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Getting crafty.

2007/4/8 20:43
Posts: 19
The stream I fish at has a really prolific caddis hatch, and I decided today while staring at a pile of junk to try and think outside the box. I've already made a successful version using tiny rubber tubing to create segmentation (and a dismal failure where I used the caddis green ice dubbing in lieu of peacock herl soft hackles).

So, barring the awful tying skills on display, do any of these have merit?

v1.0 ... Looked like too much stuff at the bend of the hook, but I thought it looked promising. So, we go onto....

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v1.1 ... Huh, I like that, but this gives me an idea. First up, let's try to replicate it with a different colour...

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v1.2 ... No sir, don't like this material,or colour.

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v2.0 ... Look, caddis pupa or whatever they're called seem like a good idea, but mine always float, and all the time. I thought these were supposed to ride at depth, not in the film. Ergo, this should float along til it swings, then rapidly move on up. I like this, alot, its a good idea, we'll see how it works in practice.

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v2.1 ... This I like, alot. Between this at the refined larva, I think I may have something here.

Posted on: 2010/5/9 2:32

Re: Getting crafty.
2006/9/9 17:32
From Gettysburg
Posts: 276
I'd say you're definitely gettin crafty....and likely with impending good results.
Caddis pupae are challenging nymphs and attempting to tie new versions with non-typical materials, as you're doing, ought to be a worthwhile experiment. How do you suppose Gary Lafontaine came up with his very unique pattern? For my caddis pupae, I like a black bead head for weight. Any picked out, scruffy fur that gets a halo-like affect with light shining thru it should work well as a body, I prefer green and tan. Combine these with some soft, webby, hackle with a mottled pattern such as partridge usually does the trick. The only contructive criticism I'd offer is don't go any larger on the bead on the first two, you'll close the hook and miss strikes (hits on caddis pupae are often slashing and aggressive). There's a reason that traditional wet flies are usually tied thin and sparse - in part this makes for a better hooking fly when fish hit aggressive. The bottom fly doesn't have this problem. If you look at caddis pupae they're rather slender and delicate and many pupae flies are too thick and bulky IMO. I like the bottom fly best. You might actually take the long overwing and tie it under the body as an underwing. If you look at caddis pupae, their long legs stream back from mainly under the body.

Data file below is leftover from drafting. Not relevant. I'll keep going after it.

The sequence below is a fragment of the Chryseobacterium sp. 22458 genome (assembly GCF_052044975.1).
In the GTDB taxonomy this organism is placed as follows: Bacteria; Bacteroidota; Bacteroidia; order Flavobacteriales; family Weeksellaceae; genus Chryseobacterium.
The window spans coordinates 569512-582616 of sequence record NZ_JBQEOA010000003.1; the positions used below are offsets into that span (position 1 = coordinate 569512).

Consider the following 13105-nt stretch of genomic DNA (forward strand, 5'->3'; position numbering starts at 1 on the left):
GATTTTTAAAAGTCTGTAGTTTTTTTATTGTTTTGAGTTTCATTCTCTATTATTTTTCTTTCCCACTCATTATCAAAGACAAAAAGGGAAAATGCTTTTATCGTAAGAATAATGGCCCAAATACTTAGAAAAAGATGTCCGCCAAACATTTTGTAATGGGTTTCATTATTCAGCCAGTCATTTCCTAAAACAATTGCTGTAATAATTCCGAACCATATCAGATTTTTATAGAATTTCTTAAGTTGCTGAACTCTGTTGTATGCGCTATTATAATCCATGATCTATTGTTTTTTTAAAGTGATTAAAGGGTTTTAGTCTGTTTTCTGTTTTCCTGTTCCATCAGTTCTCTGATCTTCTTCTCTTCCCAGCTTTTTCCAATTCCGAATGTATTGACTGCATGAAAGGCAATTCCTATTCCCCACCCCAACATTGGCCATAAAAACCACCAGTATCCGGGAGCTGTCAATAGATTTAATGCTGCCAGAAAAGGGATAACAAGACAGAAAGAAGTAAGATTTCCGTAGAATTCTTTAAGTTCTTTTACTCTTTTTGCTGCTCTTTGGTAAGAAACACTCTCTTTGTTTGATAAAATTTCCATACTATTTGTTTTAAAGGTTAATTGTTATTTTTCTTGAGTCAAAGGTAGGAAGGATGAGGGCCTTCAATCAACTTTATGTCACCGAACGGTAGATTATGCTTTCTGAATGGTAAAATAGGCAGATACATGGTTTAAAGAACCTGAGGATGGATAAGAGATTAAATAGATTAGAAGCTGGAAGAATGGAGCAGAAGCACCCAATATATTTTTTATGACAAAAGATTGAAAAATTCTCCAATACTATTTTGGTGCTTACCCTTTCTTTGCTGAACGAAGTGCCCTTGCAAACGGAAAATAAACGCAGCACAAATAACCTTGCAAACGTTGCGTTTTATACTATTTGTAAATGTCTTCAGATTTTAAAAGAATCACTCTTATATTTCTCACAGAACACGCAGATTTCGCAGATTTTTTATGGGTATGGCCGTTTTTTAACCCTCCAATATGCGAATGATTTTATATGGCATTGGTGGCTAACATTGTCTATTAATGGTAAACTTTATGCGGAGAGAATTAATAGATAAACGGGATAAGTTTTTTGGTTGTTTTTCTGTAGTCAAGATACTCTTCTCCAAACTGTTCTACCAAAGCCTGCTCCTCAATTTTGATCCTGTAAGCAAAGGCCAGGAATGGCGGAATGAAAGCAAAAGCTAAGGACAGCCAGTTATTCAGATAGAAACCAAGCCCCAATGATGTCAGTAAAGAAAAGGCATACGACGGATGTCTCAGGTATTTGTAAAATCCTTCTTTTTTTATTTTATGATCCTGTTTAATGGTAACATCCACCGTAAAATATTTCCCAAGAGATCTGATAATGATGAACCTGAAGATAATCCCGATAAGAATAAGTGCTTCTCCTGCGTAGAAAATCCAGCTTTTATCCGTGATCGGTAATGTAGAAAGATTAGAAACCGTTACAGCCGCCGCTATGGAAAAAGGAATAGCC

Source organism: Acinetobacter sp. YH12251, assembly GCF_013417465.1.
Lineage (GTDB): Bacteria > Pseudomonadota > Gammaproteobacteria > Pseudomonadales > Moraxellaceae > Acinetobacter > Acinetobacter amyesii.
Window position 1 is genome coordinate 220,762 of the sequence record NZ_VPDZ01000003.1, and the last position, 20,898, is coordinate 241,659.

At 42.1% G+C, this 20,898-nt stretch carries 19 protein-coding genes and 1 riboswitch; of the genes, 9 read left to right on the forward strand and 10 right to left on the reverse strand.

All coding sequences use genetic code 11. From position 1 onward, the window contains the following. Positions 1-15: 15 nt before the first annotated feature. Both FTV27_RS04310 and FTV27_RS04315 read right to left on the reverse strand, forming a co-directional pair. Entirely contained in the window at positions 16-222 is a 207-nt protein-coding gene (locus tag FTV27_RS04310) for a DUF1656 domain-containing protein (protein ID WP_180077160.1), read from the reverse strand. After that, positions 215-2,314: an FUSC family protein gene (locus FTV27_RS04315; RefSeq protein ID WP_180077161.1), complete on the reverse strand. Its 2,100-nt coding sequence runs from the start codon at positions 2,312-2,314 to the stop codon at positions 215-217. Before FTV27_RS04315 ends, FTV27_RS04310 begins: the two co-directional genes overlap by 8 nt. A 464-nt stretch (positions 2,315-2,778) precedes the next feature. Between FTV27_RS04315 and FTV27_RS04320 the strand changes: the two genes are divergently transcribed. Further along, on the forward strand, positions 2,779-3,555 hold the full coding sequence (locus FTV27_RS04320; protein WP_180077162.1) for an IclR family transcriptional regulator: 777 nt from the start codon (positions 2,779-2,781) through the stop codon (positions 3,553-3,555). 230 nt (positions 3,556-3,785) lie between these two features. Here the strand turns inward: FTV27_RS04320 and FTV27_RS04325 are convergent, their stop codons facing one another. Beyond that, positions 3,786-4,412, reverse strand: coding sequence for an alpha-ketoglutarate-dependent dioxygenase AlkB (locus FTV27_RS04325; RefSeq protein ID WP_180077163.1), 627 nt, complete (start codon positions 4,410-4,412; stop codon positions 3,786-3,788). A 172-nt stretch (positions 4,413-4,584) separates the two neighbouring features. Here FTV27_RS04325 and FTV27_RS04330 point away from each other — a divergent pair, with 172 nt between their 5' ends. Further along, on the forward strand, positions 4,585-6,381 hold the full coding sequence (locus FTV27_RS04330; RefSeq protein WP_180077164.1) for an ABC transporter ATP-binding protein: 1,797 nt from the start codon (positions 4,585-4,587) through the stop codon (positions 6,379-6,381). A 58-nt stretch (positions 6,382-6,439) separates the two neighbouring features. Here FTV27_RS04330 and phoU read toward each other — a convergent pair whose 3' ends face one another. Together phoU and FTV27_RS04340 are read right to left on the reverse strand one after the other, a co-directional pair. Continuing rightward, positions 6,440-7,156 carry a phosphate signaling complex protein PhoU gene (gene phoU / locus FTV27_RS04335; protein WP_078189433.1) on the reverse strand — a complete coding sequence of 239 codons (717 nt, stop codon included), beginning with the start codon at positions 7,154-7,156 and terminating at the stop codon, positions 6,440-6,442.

Good ties though.

Posted on: 2010/5/9 8:21

Re: Getting crafty.

2007/4/8 20:43
Posts: 19
Looks like the first picture didn't link right, there was an extra bead and it really closed the gap.

I'd thought about doing a chenille or mono body that just held the beads, but we're moving away from simplicity at that point.

Maybe next revision will include some legs beard style along the bottom.

Posted on: 2010/5/9 9:39
April 8, 2007 - December 4, 2011.
And why not?

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